x Abu Dhabi, UAEFriday 21 July 2017

Landlords should accept monthly rent cheques

Letter writers comment on The case of the property agent who absconded with a fortune in rent money, taxi drivers' honesty and outrage over anti-Islam film.

A protester covers his face to protect himself from tear gas near Tahrir Square in Cairo. A reader comments that the bigoted movie that has sparked worldwide protests does not represent most Americans. Amr Abdallah Dalsh / Reuters
A protester covers his face to protect himself from tear gas near Tahrir Square in Cairo. A reader comments that the bigoted movie that has sparked worldwide protests does not represent most Americans. Amr Abdallah Dalsh / Reuters

The case of the property agent who absconded with a fortune in rent money simply underlines how badly the rent system here needs modernising (Dubai con man fled to Beirut after Dh6m subletting scam, September 13).

It is standard almost everywhere else in the world for tenants to pay rent monthly, direct to the landlord via direct debit, but in the UAE landlords still stubbornly insist on huge cheques in advance.

Landlords are under the impression that all expatriates get their rent paid by their company and have no difficulties finding the massive lump sums required. But this is far from the norm now. People should all be able to pay rent monthly without needing to take an interest-bearing bank loan.

Changing the law to give everyone the right to pay rent monthly if they wish would not only do away with annual rent cheques and so prevent future scams like the current one, but it would make renting easier and less stressful for everybody.

Landlords need to understand that their properties would actually become more desirable to renters with the barrier of single-cheque rent payment removed.

It would also give tenants some leverage against the many (sadly) bad landlords who simply cash the cheque for a year's rent and then ignore their tenants' requests for maintenance.

Jazz Whyman, Dubai

Where's the reward for this honesty?

I was encouraged to read about the honest actions of the taxi driver in your article Honest Omar and the return of the Saudi's briefcase (September 13). But perhaps the government should have rewarded him more?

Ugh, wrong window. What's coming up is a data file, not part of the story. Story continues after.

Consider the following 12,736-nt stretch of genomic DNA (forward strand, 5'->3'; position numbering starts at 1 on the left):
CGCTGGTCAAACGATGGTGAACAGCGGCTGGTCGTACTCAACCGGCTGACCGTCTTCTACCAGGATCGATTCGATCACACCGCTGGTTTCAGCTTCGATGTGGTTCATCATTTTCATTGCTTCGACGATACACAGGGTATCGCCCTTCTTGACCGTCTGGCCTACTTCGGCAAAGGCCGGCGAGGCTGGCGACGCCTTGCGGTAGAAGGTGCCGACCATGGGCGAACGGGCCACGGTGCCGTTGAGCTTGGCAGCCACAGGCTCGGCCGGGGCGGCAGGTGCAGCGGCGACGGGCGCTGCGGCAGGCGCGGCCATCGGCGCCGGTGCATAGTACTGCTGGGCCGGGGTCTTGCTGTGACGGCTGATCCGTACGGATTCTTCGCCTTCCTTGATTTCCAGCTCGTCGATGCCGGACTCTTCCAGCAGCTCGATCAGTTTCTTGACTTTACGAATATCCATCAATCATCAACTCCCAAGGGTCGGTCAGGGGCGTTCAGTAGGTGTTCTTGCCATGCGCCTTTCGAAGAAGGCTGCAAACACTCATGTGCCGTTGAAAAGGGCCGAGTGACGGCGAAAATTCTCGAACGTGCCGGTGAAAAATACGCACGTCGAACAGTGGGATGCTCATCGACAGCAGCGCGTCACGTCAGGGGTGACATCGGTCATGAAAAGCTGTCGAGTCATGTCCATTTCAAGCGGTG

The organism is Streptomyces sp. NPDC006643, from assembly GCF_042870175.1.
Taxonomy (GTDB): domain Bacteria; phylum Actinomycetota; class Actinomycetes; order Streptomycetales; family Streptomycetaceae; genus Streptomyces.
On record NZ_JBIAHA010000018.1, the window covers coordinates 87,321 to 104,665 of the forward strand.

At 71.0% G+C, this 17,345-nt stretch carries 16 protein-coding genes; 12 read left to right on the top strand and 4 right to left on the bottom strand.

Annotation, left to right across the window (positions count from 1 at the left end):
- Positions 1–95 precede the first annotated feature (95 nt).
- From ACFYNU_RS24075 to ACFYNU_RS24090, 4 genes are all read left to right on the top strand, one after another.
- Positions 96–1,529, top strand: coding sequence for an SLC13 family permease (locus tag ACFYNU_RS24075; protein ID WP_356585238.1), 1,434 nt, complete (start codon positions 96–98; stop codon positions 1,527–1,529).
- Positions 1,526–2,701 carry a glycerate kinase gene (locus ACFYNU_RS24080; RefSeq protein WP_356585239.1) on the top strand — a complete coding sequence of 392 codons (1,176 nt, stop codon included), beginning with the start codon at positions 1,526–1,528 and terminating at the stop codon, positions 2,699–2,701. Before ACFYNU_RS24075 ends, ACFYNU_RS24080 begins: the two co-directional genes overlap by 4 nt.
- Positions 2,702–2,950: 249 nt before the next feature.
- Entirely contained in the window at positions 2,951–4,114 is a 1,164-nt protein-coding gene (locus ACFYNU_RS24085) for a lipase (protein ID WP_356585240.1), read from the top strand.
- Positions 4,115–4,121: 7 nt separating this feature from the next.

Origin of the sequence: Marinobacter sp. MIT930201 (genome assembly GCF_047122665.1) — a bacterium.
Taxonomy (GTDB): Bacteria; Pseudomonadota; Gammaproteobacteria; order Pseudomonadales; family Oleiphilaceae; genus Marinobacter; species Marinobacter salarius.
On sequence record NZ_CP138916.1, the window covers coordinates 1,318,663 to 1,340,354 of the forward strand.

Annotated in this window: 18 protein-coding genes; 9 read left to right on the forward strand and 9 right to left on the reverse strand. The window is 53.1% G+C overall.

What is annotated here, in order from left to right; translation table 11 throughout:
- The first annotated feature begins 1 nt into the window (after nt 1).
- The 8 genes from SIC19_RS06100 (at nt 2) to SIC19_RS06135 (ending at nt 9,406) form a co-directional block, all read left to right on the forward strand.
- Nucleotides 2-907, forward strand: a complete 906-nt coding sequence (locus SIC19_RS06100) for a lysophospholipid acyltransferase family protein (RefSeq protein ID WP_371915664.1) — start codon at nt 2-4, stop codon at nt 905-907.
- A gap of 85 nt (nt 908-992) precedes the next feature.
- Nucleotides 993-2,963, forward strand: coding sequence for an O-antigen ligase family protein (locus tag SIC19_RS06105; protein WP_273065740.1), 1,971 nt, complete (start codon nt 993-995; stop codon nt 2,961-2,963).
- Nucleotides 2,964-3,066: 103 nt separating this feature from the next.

If it did, such a reward would encourage other taxi drivers to take similar action if confronted with the same situation of left luggage.

Farid Ahmed, Dubai

Dh500 for returning Dh120,000? I'm sure that has left a bitter taste in this honest taxi driver's mouth.

Come on dear tourist, you could become popular among your family and friends by rewarding him accordingly for his honesty. It's never too late.

Maggie Sal, Dubai

Killings in Libya were tragic ...

Your article, Who lost Libya? The US must now worry about losing Syria (September 14) was meaningful and thought provoking. The recent killing of Chris Stevens, the US ambassador to Libya, and subsequent protests throughout the Arab world, is a sad state of affairs.

After assisting in the overthrow of the former Libyan leader, Muammar Qaddafi, the US was confident it had a grip in Libya. This grip is now shattered because of the recent brutal killings. And the fear for what happens next in Syria is quite natural.

K Ragavan, India

... but image of killing tasteless

Exactly where is the compassion shown for the family of the deceased US Ambassador Chris Stevens, depicted on the front cover of your newspaper on September 12, bloodied and helpless moments before he passed away?

This is not the first time The National has neglected to think of the family of a deceased person or the homes of which The National is delivered to for children to come across such horrific tragedies. For the family of Mr Stevens, heaven has surely gained an amazing individual. Surely The National should think about such consequences before printing such imagery.

V Ciotti Rashad, Abu Dhabi

Shared outrage over absurd video

It is such a tragedy that a fraudulent film by a hateful, fraudulent provocateur could disrupt the delicate peace in a nascent democracy (US ambassador's death: first blood to the bigots on both sides, September 13).

The hardest part is how Americans can help our Muslim brothers and sisters in the Middle East to understand that even though our laws will not allow us to prosecute anyone for antireligious speech, the vast majority of Americans are absolutely outraged by the intolerance, racism and bigotry expressed in that film.

People also need to understand that this film was shown once publicly and had no distribution in the US. It was only posted on the internet and only a handful of Americans were even aware of it. Any Americans who have seen it think it's absurdly amateurish.

No one in the US other than the idiots who created the film takes it seriously. It most certainly does not reflect the views of the vast majority of Americans.

I am so sad for all the damage this has done to Americans serving abroad, and to our Muslim brothers and sisters, particularly those who have been manipulated by this obvious attempt to disrupt the peaceful development of the nascent democracies in the region.

Andrea Ploscowe, US